Dilanian also included this absolute gem of a "request for comment" graf:
His office and the CIA did not immediately respond to requests to elaborate on the notion that China sought to create "super soldiers" of the sort depicted in Hollywood films like "Captain America," "Bloodshot" and "Universal Soldier."
It's curious that Dilanian didn't hear back from the CIA, because throughout his career he's gotten extremely good at asking them about stuff. So good, in fact, that he even spent years literally showing their press officers his story drafts while working for the Los Angeles Times, as the Intercept reported in 2014. Here's a little surreal snippet from that piece, emphasis mine.
Email exchanges between CIA public affairs officers and Ken Dilanian, now an Associated Press intelligence reporter who previously covered the CIA for the Times, show that Dilanian enjoyed a closely collaborative relationship with the agency, explicitly promising positive news coverage and sometimes sending the press office entire story drafts for review prior to publication. In at least one instance, the CIA’s reaction appears to have led to significant changes in the story that was eventually published in the Times.
“I’m working on a story about congressional oversight of drone strikes that can present a good opportunity for you guys,” Dilanian wrote in one email to a CIA press officer, explaining that what he intended to report would be “reassuring to the public” about CIA drone strikes. In another, after a series of back-and-forth emails about a pending story on CIA operations in Yemen, he sent a full draft of an unpublished report along with the subject line, “does this look better?” In another, he directly asks the flack: “You wouldn’t put out disinformation on this, would you?”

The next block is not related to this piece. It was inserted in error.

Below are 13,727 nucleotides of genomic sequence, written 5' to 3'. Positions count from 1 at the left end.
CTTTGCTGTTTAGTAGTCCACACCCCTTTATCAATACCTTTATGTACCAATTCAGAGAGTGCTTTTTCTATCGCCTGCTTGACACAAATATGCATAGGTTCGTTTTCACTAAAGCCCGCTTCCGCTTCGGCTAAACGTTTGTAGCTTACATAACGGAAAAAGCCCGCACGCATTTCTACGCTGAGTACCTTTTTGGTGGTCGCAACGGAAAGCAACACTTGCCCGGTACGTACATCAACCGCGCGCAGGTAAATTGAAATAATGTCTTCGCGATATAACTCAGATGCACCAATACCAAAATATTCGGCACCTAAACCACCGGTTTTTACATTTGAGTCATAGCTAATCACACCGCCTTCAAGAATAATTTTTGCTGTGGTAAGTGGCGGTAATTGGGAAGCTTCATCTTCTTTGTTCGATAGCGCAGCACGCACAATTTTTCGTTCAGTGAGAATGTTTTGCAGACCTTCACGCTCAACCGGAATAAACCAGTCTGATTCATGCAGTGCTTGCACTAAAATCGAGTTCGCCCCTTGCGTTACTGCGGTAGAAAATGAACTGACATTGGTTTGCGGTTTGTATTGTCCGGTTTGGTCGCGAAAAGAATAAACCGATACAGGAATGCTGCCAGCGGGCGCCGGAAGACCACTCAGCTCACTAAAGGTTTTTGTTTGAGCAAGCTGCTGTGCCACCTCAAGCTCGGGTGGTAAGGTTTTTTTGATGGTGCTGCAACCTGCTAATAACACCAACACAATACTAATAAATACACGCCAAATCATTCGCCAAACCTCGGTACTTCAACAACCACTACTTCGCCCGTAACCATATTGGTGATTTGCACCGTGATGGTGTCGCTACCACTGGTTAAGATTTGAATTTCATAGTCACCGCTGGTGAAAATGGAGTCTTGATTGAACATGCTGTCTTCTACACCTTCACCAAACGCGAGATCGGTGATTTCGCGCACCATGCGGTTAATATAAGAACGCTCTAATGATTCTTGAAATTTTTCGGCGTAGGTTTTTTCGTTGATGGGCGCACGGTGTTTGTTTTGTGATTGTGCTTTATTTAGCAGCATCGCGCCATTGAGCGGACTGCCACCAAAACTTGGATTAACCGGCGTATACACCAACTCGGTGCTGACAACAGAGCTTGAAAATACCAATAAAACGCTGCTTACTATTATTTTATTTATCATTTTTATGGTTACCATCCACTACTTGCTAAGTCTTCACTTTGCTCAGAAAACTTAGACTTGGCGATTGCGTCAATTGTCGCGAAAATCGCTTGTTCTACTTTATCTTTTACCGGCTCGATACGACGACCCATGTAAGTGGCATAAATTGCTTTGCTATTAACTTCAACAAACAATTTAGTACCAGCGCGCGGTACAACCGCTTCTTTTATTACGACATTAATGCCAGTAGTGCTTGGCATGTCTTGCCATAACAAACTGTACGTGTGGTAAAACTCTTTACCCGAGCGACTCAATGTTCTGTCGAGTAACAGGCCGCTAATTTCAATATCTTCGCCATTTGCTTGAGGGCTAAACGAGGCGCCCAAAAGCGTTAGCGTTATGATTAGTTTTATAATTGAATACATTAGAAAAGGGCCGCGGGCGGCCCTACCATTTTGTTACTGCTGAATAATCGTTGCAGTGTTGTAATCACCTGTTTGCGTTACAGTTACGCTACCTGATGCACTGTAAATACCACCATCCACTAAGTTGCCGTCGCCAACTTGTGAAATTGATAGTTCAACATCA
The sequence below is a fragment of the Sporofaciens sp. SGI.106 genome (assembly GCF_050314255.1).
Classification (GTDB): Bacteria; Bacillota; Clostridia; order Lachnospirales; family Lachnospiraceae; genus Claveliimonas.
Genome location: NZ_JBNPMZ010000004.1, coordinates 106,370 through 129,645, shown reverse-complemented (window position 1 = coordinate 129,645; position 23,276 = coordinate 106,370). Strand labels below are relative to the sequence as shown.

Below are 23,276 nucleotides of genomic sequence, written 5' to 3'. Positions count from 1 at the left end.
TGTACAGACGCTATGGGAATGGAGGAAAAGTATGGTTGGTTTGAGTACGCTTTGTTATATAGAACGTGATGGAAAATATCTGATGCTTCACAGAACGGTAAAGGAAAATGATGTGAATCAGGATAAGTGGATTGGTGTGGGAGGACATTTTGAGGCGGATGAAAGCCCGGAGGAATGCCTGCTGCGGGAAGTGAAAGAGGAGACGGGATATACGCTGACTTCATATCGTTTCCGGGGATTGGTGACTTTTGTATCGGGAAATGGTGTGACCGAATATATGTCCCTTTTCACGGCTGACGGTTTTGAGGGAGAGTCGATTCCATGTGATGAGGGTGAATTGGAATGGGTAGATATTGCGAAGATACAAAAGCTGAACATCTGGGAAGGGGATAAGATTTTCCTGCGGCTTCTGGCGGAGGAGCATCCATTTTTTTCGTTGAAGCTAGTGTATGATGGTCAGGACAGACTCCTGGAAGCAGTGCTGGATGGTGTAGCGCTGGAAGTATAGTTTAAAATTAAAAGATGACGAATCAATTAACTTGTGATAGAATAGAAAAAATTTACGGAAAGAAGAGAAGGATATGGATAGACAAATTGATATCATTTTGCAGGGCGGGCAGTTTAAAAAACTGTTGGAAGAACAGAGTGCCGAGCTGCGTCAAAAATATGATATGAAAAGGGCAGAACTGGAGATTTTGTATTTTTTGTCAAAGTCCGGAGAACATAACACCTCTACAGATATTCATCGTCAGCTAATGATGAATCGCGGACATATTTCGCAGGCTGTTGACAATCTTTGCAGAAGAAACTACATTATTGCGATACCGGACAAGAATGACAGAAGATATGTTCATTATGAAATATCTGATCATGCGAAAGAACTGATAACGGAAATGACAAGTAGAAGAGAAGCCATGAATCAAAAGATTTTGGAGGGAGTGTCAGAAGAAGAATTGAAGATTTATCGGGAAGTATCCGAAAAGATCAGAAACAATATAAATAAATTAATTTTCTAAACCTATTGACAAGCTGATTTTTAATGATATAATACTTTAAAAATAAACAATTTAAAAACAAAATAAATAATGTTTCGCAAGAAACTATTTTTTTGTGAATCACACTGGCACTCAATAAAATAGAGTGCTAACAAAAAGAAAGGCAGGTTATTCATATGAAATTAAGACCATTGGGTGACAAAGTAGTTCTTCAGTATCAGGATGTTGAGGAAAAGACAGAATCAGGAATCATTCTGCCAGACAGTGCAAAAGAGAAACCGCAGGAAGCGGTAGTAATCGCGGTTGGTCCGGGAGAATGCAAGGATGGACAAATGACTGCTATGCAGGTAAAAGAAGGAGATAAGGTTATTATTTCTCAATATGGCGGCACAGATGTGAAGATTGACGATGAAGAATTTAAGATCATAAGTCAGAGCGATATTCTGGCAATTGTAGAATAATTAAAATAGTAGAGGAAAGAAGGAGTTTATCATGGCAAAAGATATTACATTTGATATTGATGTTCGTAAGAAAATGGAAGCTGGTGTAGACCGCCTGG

Reassuring the public about drone strikes!!! Holy shit! If you want to talk about "ethical boundaries," this guy has basically been working as an extra PR guy for the U.S. intelligence community for a decade. It's a fucking travesty that he still has a job as a journalist.
But this is how things work. Dilanian still has a job as a journalist because he does this shit. What makes him valuable to NBC is exactly what you're seeing here. He is undoubtedly well-sourced at this point, which allows him to provide unique insight on big, splashy stories like the "microwave weapon" that CIA spooks and various State Department types have said keeps giving them headaches in Cuba. He has unscrupulous enough ethics that he's willing to go on TV and banter about Chinese supersoldiers, without hedging or qualifying his response with the fact that the U.S. is doing the same thing, all based on extremely thin evidence. He's willing to do this, and MSNBC is willing to have a moronic anchor interview him about this, because it furthers a culture of xenophobic fear that empowers the U.S. military-industrial complex. If Americans are freaked out about Chinese supersoldiers, they're going to be more likely to vote for politicians who say they'll devote money to stopping the Chinese supersoldiers. I'm not here to pretend that the Chinese government is some kind of friendly superpower that just wants to make the world a better place. China is motivated by the exact same forces of global capital and power that the U.S. is. But painting them as the enemy that will send vampire commandos who can survive on three hours of sleep a night (aka college students, or normal soldiers in combat situations) only fuels the existential tensions that allow Lockheed and Raytheon and Boeing to continue making billions by selling their wares to lawmakers elected out of a culture of fear and perpetual war.
It also makes for great TV, which is why Disney has an entire franchise about superpeople blowing shit up. It's just a pity they get so many crossovers on everyday cable news.